The Sandman: Overture #1 Review
By: Rob Neil Gruszecki
A small planet drifts in orbit. The home to a sentient plant organism that relegates its species to the southern continent where it remains with limited mobility and beautiful dreams. Quorian exists in its own mind and encounters a black entity with a white face as it’s slowly swept away by flame and death.
25 years after the first issue of the Sandman we are swept back into the wild imagination and lush dream country of the Endless with this new 6-issue prequel, Overture. Again with master storyteller Neil Gaiman at the helm, but now paired with the incredible talent of JH Williams III, this new Sandman series has had mountains of hype built since its announcement at San Diego Comic Con in 2012 and a massively expanded audience eagerly anticipating its release since the series’ final issue in 1996. Delivering all the wonder and fantasy that we have come to expect from the book’s ongoing tales and myriad spin-offs, one-shots and parallel projects, Overture is both an accessible journey into the life of Morpheus and an exquisite return to the character’s mythos.
Back in a medium that had catapulted him to the forefront of fantasy fiction is Neil Gaiman, a mind whose work is responsible for some truly mind-bending, bold and inventive universes where gods battle at roadside attractions, parents have buttons for eyes and Delirium is personified in the form of a demented sibling. A renowned, multi-award winning author, Gaiman’s novels (American Gods, Anansi Boys, The Ocean at the End of the Lane), screenplays (Mirror Mask, Beowolf), television work (Babylon 5, Neverwhere, Doctor Who) and plethora of other creations are all vastly inventive and absorb and captivate audiences across the globe. His stories are always invigorating and entirely unique and with the first chapter of Overture, Gaiman’s script is lyrical, enchanting, mesmerizing and staggeringly beautiful. Getting to read a prose description of Destiny and his book of the universe is a meta journey through realms of possibility and childlike exploration. Reading dialogue from favorite characters of the series like the Dreamwold’s chain-smoking janitor, Merv Pumpkinhead and the kingdom’s librarian, Lucien, is a great treat and Gaiman eases himself smoothly back into the voices without conflict. This new trip into the land of Dreams is an example of why Neil Gaiman is constantly heralded as one of the best in fantasy.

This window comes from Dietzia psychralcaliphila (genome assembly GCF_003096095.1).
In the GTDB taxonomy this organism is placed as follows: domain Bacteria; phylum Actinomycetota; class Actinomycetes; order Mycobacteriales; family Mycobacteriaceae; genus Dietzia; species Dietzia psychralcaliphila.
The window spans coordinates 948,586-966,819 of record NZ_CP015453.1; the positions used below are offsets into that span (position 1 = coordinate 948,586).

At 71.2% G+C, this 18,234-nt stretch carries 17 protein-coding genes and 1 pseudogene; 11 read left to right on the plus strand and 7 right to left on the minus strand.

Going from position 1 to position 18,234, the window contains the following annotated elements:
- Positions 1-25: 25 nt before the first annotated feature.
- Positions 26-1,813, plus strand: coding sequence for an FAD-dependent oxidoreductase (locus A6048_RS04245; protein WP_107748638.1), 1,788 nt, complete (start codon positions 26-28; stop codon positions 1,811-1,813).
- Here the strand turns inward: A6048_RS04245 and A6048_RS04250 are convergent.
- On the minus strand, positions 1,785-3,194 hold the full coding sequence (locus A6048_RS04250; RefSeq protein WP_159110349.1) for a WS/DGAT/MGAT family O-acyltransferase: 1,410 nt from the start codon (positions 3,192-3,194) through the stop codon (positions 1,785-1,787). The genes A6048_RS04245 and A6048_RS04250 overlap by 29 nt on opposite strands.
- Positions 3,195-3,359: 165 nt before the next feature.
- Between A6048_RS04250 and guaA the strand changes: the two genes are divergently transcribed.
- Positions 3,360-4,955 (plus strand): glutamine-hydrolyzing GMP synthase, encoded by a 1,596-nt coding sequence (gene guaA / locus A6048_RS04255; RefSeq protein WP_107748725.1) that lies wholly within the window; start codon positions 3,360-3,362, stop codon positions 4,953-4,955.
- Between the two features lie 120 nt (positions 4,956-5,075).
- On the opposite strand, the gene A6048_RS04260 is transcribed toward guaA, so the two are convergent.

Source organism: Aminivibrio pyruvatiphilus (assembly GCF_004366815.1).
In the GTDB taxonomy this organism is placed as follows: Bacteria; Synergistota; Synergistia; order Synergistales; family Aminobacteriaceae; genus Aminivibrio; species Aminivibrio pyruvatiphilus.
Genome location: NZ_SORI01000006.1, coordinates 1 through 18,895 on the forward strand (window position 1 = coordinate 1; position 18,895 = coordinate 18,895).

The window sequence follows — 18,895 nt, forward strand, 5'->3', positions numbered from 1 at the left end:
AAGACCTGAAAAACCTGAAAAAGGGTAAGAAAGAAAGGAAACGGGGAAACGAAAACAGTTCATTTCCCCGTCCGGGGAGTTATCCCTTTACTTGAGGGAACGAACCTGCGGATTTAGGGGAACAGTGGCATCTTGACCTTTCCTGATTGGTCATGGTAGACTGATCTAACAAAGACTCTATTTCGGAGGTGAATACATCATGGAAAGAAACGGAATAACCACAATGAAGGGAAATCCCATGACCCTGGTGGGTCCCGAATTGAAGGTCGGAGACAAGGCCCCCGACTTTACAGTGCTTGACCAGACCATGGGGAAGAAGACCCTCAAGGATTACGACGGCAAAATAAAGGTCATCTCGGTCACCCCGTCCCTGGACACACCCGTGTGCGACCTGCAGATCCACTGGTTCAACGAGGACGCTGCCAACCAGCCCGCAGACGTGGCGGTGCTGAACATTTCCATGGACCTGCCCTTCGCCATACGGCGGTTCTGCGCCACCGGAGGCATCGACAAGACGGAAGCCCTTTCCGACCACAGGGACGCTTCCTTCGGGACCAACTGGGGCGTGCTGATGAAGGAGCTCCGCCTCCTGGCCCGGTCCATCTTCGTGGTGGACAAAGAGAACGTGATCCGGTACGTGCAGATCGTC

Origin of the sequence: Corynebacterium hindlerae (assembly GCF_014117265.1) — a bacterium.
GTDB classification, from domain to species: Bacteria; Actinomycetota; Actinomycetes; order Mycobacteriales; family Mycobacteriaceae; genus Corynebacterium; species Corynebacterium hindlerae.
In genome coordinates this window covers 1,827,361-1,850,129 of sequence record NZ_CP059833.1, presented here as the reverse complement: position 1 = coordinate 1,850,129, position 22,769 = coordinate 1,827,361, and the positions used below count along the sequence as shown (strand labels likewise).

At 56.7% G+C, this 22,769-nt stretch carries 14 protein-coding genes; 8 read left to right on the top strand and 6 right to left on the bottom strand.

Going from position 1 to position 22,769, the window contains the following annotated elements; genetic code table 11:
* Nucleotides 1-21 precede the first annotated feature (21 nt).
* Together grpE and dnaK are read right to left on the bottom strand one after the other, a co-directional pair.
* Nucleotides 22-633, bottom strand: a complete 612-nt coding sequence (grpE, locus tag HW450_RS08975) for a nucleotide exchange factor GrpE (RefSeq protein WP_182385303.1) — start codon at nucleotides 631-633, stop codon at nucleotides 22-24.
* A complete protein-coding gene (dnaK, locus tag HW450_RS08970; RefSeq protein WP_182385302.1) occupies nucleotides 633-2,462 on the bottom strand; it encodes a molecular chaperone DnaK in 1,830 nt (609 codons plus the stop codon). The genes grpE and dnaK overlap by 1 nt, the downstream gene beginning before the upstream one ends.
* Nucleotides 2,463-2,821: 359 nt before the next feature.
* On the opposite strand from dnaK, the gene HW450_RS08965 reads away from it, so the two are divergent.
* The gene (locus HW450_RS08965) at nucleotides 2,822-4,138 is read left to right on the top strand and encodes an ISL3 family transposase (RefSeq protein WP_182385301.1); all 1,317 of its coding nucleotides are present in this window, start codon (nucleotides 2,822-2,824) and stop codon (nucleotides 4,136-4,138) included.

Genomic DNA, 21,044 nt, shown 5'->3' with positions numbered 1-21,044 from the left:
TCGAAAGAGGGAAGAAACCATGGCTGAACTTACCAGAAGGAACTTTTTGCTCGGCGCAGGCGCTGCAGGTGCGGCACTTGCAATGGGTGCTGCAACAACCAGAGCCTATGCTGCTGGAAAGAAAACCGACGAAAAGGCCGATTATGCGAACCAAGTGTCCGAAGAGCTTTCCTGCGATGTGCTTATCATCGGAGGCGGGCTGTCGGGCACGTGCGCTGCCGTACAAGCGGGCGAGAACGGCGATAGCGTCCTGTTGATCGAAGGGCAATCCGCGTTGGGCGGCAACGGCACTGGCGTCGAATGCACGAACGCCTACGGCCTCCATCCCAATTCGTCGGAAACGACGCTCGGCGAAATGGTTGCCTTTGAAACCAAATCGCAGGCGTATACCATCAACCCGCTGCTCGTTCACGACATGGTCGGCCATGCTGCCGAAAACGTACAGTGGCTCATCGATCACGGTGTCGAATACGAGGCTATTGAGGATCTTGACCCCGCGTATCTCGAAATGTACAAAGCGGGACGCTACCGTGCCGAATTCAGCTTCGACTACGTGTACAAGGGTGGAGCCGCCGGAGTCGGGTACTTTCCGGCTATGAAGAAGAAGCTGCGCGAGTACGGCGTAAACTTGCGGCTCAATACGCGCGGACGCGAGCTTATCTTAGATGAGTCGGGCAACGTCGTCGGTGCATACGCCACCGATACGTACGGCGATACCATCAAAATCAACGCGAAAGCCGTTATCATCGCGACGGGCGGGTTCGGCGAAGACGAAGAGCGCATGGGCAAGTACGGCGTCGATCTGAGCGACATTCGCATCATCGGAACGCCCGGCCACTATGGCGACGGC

J.H. Williams III is an astounding talent to behold with his cinematic design sense and beautiful painted style that often turns pages into jaw dropping landscapes of invention. Pages cataloguing the infinite world contained in a book held by an Endless or galactic flames trailing throughout the stars with a god of dreams swirling in confusion are amazing. The intro that features the life and death of a gothic flower is a haunting reverie as it is torn away from its place in the subconscious world, galaxies away from its home. Instances of this magnitude and gorgeous visual layouts are common occurrences in Williams III’s comics whether it be in the pages of Promethea or pages of his recent run on Batwoman. His artwork is always an absolute marvel and truly can’t be gushed over enough.
The Sandman: Overture by JH Williams III and Neil Gaiman is a welcome return to the world of the Dream Lord and a perfect first chapter in a must-read and hype worthy series.
Rob Neil Gruszecki is a writer, musician, podcaster and Wednesday Warrior
Dear Ghost Factory. What Should I Read? Comic Reviews & Weekly Comics Round-Up Podcast at www.Geekstampede.com